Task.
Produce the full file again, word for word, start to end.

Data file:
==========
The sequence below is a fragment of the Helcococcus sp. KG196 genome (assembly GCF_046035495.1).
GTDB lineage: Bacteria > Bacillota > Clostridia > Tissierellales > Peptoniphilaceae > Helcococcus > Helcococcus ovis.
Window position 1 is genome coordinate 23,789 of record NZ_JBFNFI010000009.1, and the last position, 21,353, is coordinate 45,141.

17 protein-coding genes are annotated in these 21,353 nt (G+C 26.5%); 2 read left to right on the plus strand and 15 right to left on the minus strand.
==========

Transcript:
The sequence below is a fragment of the Helcococcus sp. KG196 genome (assembly GCF_046035495.1).
GTDB lineage: Bacteria > Bacillota > Clostridia > Tissierellales > Peptoniphilaceae > Helcococcus > Helcococcus ovis.
Window position 1 is genome coordinate 23,789 of record NZ_JBFNFI010000009.1, and the last position, 21,353, is coordinate 45,141.

17 protein-coding genes are annotated in these 21,353 nt (G+C 26.5%); 2 read left to right on the plus strand and 15 right to left on the minus strand.